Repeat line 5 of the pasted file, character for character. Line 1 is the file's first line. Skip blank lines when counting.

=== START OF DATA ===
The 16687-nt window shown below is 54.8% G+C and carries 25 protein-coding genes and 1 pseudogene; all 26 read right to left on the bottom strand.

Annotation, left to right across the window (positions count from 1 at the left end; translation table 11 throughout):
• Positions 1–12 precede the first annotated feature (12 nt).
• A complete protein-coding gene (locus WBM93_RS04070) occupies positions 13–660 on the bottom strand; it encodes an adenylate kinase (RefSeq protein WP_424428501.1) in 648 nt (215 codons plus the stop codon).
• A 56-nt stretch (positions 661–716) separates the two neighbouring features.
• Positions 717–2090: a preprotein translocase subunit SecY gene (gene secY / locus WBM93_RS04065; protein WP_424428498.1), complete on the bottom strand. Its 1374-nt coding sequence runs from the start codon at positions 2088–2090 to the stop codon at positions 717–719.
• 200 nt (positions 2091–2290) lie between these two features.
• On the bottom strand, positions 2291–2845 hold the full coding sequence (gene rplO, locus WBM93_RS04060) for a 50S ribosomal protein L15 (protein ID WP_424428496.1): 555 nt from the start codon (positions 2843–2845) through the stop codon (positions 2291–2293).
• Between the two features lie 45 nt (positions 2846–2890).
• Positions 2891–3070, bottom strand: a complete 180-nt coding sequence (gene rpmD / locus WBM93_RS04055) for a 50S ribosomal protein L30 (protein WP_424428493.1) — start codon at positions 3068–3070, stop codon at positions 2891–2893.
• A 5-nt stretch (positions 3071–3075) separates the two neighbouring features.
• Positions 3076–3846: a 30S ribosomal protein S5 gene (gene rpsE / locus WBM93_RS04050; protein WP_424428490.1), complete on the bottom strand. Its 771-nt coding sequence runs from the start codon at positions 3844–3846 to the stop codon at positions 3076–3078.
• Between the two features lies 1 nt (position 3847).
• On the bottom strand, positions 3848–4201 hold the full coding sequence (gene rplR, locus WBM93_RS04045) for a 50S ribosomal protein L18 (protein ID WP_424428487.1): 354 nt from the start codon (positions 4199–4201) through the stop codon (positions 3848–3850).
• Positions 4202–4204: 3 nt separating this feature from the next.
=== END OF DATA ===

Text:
• A 56-nt stretch (positions 661–716) separates the two neighbouring features.